World’s Smallest Porpoise on Brink of Extinction

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Source: IUCN-CSG.org

Source: IUCN-CSG.org

Researchers are warning in a new study that the world’s smallest porpoise is on the brink of extinction and could disappear within five years.

In a report presented to Mexico’s Minister of the Environment and Natural Resources, an international group of scientists revealed there are now only an estimated 60 vaquitas remaining in the Gulf of California, the marine mammal’s natural habitat.

The researchers estimate the vaquita population dwindled to as few as 570 in 1997, 250 in 2008, and now just 60; a decline of 92 percent.

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The rapid decline in the vaquita population is widely blamed on the marine mammal getting caught in gill nets used by fishermen in the upper Gulf. The vaquitas are generally “bycatch” and end up drowning as the fishermen attempt to catch another endangered species, the totoaba fish, “whose bladders command high prices in China,” the San Diego Union-Tribune reported.

Source: IUCN-CSG.org

Source: IUCN-CSG.org

“We are watching this precious native species disappear before our eyes,” said Lorenzo Rojas-Bracho, chair of CIRVA and co-chief scientist of the survey. “Our latest survey confirms the catastrophic decline before the emergency gill-net ban. This gill-net ban and strong enforcement must continue if we are to have any hope of saving the vaquita.”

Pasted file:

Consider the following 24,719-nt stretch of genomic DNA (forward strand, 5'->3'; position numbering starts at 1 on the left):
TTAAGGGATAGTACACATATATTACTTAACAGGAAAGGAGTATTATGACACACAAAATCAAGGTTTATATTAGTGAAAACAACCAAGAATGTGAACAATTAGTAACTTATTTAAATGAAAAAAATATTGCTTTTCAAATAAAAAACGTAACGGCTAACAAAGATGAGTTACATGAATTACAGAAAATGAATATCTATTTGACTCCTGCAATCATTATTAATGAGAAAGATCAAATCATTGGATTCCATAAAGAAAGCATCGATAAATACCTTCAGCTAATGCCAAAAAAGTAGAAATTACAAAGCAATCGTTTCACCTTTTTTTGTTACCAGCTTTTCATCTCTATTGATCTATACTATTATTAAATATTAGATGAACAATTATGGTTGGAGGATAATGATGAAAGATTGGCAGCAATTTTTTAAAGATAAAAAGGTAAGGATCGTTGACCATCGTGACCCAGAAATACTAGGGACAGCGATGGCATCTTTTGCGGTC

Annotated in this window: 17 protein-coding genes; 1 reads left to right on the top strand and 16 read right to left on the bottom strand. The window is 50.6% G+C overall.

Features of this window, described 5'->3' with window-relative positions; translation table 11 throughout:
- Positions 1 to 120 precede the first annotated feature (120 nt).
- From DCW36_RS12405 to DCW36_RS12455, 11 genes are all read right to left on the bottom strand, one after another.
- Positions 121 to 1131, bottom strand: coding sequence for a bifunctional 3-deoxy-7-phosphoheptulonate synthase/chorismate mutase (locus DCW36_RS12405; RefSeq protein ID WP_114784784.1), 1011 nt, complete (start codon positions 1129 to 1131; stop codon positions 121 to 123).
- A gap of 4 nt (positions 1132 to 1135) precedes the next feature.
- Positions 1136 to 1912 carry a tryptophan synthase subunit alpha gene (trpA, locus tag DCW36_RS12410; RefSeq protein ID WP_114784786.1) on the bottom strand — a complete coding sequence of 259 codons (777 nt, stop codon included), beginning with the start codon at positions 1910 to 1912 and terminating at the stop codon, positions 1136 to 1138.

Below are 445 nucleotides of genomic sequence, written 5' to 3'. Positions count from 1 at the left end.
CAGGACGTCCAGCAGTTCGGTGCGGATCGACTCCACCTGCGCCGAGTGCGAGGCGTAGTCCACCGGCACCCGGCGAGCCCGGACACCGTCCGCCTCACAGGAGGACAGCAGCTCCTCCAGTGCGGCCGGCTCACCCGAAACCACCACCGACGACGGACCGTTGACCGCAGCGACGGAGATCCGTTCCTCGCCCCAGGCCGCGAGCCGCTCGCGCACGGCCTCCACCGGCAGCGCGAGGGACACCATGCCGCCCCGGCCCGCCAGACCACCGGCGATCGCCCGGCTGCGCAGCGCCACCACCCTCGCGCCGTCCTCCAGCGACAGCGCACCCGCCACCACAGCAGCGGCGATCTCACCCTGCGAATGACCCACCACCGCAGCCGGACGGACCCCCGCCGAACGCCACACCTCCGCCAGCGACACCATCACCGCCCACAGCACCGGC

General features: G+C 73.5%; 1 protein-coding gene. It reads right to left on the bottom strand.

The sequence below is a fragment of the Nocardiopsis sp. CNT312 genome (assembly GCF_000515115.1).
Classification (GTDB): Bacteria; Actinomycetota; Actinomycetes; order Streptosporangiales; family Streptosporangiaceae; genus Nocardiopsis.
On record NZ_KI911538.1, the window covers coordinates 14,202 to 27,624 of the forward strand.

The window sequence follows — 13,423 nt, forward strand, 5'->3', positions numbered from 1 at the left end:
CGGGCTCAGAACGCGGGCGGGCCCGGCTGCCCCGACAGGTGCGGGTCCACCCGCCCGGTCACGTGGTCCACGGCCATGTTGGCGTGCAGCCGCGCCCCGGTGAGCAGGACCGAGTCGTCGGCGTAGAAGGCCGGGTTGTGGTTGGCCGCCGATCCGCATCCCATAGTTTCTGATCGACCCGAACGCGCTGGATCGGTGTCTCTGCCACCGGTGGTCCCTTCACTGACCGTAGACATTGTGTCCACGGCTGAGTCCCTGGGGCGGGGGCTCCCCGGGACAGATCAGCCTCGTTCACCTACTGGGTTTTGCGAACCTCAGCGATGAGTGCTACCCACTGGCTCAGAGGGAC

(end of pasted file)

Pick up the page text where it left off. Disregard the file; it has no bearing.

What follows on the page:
CIRVA is the International Committee for the Recovery of the Vaquita.

Last year, Mexican President Enrique Peña Nieto announced a two-year ban on gill-net fishing, the Union-Tribune reported. But conservationists believe enough is not being done and hope a permanent ban goes into place.

Source: IUCN-CSG.org

Source: IUCN-CSG.org

Despite the low numbers, experts believe the vaquita are not a lost cause.

“We would be in much worse shape if they hadn’t taken the emergency ban,” said Barbara Taylor, a conservation biologist at the National Oceanic and Atmospheric Administration’s Southwest Fisheries Science Center in La Jolla and co-chief scientist in the vaquita survey.

Taylor believes with political will, economic resources, and closely monitoring “clandestine totoaba fishing,” the vaquitas numbers can grow again, the Union-Tribune reported.

Vaquitas generally grow to just five feet and can weigh 120 to 140 pounds.

Source: LeisurePro.com

Source: LeisurePro.com

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